Batman context and critical reception.


  • Vigilantism, Justice and Vengeance:  Batman “is a force for ‘good’ who fights criminals by putting on a mask, attacking them in the dark and dishing out his own vigilante justice, uninhibited by the laws, restrictions and corruption that the local police deal with”.
  • By any means necessary – the tactics of Batman: Batman defeats the villain by becoming the villain, as well as good and evil becoming murky concepts as the film progresses.
  • Inequality in Gotham: People of Gotham are portrayed as “corrupt, chaotic, unequal and unjust” (Douthat, 2012), and how Batman does not fight inequality or any of the other factors that might cause increases in criminality.
  • The Masses: Nolan deliberately put less faith in the masses, presenting them as docile, useless and incapable of achieving anything worthwhile. Meggs (2009) states “the film’s ideological conflict seems to centre around the fundamental worth of humanity, whether it is as truly as corruptible as the Joker thinks it is, or if it has an essential nobility as Bruce Wayne believes”.
  • Order vs Chaos: Reflecting on post-9/11 concerns about terrorism, justice and retribution, as well as finishing with this view from Meggs (2009) – “by not seeking to create a radically new system of government or social structure, he ensures that he will always be needed”.

Key context:

CrashCourse. (2019). Terrorism, War, and Bush 43: Crash Course US History #46. [Online Video]. 30 January 2014. Available from: [Accessed: 9 December 2019].

Turner, P., 2013. Dark Knight Dark Ideas. The Ideology of Nolan’s Batman trilogy,  37-41

Pan’s Labyrinth Context Research

Context is a major part of studying film and helps the audience understand what the director’s intention is and why they choose to have certain features. Our movie Pan’s Labyrinth is set somewhere outside rural Madrid during the Spanish civil war which took place from 1936 to1939. During the Spanish civil war, Spain was run by fascist leaders and we can see this having a direct impact on Pan’s Labyrinth with Vidal. Vidal and his attempt to destroy the rebels is a clear symbolism for the Spanish fascist leader who was leading around these times and tried to destroy any hint of an uprising. The main theme in the film is disobedience which we see with Ofelia, the doctor and Mercedes. While Ofelia’s disobedience is mainly in the fantasy world (which context can’t really be applied to) the other two are purely disobedient to the fascist leader. Another thing context makes us realise is why Ofelia goes into this fantasy world. It’s a way for her to hide away from the traumatic event’s happening when the movie is set and a way for her to comprehend what is happening.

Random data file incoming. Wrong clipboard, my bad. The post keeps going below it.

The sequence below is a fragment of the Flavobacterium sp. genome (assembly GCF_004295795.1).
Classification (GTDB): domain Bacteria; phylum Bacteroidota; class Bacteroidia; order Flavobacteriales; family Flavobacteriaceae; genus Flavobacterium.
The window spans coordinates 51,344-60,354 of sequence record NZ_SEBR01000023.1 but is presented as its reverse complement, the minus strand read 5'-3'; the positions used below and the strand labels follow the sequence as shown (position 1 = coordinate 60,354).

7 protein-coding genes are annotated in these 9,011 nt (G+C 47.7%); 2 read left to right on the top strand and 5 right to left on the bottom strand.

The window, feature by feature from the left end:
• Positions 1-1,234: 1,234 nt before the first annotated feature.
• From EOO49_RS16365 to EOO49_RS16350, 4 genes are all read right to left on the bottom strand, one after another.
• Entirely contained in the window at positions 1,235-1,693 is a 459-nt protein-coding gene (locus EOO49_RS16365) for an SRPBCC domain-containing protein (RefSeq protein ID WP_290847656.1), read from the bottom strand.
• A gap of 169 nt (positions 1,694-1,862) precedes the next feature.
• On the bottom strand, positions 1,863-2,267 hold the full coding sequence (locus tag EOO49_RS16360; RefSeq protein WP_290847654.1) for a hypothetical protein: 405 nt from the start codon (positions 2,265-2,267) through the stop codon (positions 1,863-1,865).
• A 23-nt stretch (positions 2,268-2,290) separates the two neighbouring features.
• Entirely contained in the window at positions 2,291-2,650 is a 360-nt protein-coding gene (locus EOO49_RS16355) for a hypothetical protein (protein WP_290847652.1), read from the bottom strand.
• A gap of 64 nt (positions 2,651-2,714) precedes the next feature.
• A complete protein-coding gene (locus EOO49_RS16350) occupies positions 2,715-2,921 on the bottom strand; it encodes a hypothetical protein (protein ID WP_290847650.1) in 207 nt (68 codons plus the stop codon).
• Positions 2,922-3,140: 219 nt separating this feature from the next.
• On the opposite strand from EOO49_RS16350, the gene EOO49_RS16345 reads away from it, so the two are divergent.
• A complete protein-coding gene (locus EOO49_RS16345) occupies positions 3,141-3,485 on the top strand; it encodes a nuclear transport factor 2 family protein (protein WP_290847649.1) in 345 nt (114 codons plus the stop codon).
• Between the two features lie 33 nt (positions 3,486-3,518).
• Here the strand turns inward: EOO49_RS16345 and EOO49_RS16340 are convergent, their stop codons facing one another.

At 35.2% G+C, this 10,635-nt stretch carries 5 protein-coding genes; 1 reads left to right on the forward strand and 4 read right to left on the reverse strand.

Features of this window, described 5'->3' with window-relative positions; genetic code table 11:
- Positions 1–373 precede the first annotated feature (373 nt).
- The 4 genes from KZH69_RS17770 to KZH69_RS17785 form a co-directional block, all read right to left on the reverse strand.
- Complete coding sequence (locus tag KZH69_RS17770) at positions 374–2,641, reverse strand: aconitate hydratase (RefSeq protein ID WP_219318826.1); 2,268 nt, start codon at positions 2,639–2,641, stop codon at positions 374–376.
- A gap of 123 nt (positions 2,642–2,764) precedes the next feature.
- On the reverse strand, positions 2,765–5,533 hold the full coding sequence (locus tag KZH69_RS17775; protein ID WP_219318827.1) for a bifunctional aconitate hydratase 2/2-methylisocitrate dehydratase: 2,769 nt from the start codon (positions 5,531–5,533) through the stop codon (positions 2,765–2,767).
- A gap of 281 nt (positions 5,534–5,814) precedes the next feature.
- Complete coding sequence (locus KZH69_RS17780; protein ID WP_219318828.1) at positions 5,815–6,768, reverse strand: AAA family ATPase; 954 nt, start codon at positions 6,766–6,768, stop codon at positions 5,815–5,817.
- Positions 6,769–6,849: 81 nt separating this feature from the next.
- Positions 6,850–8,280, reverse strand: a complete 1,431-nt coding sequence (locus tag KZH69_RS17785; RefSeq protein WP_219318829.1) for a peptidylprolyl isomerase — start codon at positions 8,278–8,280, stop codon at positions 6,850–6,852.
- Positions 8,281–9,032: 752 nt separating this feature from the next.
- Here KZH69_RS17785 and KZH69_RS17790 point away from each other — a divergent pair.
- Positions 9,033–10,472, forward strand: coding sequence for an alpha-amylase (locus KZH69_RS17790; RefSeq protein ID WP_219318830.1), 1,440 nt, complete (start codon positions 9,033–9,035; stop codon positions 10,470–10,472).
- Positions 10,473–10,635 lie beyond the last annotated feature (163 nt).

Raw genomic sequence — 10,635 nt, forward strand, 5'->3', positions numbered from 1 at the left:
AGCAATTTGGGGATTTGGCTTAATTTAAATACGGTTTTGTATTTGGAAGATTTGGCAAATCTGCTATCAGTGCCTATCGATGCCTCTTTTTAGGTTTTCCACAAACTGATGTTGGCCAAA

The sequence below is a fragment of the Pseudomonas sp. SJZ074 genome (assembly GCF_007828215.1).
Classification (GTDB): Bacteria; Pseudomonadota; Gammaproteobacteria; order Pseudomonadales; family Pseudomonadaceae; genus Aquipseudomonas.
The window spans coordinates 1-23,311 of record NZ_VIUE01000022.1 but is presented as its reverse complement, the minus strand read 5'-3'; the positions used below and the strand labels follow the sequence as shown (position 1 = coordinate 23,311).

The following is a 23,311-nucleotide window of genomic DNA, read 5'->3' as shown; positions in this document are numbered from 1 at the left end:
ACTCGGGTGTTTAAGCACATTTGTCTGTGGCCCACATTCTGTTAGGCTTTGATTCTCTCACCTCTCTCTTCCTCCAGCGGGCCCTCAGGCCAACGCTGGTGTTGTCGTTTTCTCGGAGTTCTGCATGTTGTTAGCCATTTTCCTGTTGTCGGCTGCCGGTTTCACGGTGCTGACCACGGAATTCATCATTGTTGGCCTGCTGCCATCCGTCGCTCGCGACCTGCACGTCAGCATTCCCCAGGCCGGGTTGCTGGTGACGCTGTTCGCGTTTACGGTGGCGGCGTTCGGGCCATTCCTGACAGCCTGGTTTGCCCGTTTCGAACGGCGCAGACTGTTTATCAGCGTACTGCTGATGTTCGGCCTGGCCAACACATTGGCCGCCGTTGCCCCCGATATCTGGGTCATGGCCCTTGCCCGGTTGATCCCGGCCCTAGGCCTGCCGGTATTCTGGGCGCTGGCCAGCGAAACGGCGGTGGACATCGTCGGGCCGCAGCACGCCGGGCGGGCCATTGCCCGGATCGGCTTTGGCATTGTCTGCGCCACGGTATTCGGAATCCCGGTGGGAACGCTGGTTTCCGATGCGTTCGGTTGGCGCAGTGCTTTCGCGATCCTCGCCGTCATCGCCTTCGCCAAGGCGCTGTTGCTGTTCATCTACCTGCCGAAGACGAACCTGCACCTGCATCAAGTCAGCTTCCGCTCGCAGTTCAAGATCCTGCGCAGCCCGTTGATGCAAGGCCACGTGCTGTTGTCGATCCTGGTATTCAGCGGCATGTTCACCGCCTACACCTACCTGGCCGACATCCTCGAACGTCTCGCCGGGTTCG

Spy Genre Poster

In this poster, there is dun’s which is a reference to the classic mission: Impossible theme song. Most spy movies take place at night which is represented by the lamp post. The security guard is there to show that the building is a guarded place. Most of the places the spies try to get in to are heavily guarded. There is also a man in a suit with a gun looking as if he is ready to shoot. This is a very genetic thing seen in most spy movies. You can see it here in the kingsman movie:

Image result for spy movies behind wall

The key things in a spy movie are that they have big/dramatic openings which help lure the audience in. They also have incredible action scenes with many twists and turns throughout the whole plot. Last but not least the MacGuffin which refers to a goal that the protagonist is tasked with pursuing to further the plot. The poster show this by the guy looking as if he is ready to shoot.